The 1966 coup that ousted the first President- Dr Kwame Nkrumah, succeeded largely through the use of the media to announce the change in government.
The 2008 post-elections violence in Kenya was said to have been precipitated by longstanding historical issues played out through violence along ethnic lines.
However, the media were accused of wafting the flames.
In 1964, the Nigeria government media were used to announce that more than 50 per cent of the candidates of the ruling party in the Federal House of Representatives were returned unopposed without voting.
It is clear therefore that the media have positive and negative effect on the society.
One positive effect of the media is the effect on government efforts to end illegal mining popularly referred to as galamsey.
On March 23 there was a media report with a banner headline: “Graphic, GIBA, media to stop galamsey.”
Members of the coalition includes: The Private Newspaper Publishers Association (PRINPAG), Ghana Journalists Association (GJA), Ghana Broadcasting Corporation (GBC) and News Times Corporation.
The members came together to sensitise the public about the horrors of galamsey and seeks support to uproot the illegal miners from Ghana.
It is by this far I believe that, the fight against corruption can only be achievable if the media stage the same campaign against it as against the galamsey menace, to educate the public on the dangers of the act.
Those in the high offices and staging the many fights against corruption need to be aware of the power of the media to aid in the fight.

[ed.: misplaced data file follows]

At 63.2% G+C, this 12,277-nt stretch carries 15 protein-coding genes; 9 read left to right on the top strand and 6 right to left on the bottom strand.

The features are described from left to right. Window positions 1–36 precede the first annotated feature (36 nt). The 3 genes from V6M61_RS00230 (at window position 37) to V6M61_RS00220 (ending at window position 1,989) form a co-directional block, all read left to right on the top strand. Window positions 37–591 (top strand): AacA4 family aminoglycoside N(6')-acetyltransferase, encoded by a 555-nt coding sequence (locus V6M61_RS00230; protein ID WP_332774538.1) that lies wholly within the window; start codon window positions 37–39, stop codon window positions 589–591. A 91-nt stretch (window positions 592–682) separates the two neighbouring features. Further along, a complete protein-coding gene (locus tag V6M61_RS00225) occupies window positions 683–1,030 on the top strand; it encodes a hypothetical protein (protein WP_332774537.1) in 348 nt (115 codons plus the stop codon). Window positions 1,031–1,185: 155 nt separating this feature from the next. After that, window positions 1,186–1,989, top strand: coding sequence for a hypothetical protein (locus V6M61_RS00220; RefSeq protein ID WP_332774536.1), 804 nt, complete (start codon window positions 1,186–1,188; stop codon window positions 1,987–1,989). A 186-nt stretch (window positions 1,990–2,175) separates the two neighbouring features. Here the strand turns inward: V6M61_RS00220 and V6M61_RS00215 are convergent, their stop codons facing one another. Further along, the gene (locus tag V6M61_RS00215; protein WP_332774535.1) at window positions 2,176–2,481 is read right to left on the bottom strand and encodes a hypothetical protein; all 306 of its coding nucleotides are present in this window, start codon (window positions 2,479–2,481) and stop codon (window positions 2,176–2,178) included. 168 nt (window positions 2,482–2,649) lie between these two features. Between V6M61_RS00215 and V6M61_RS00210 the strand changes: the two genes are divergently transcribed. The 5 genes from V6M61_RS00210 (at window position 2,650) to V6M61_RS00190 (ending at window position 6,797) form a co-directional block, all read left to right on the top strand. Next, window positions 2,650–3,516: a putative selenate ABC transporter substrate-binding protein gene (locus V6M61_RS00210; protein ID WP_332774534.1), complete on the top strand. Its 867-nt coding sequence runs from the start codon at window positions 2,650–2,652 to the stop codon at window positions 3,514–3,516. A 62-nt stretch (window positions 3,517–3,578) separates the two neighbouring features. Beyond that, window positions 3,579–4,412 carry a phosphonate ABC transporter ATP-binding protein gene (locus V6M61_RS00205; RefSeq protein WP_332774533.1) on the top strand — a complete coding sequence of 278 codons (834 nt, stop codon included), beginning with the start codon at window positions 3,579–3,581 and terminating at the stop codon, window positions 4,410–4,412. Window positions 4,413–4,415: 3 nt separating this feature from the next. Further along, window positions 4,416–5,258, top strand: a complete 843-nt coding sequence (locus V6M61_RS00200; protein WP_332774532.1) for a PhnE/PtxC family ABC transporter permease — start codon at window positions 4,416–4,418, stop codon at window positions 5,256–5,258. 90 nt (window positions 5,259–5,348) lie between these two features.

The media may not be at the fore front in the fight against corruption, however, their works are crucial in achieving the cultural change that must be accompanied by legislation to facilitate the institutional arrangements that are needed for the fight the canker.
The media are watchdogs, agenda setters, and gatekeepers that can monitor the quality of governance, set stages for the discussion of corruption, and as well as lend voice to a wide range of perspectives and arguments.
The media can be crucial in changing people’s beliefs about the prevalence and legitimacy of corruption.
It is widely believed that, every society is built on norms which are standards of expected behaviours and thus regulate the way we interact with each other and deal with issues.
The tendency of people accepting corruption, or standing up against it depends on whether they are aware that it is wrong.
It is therefore important that the media launches another campaign and this time not against some individuals or group of individuals but against every Ghanaian involved in corruption.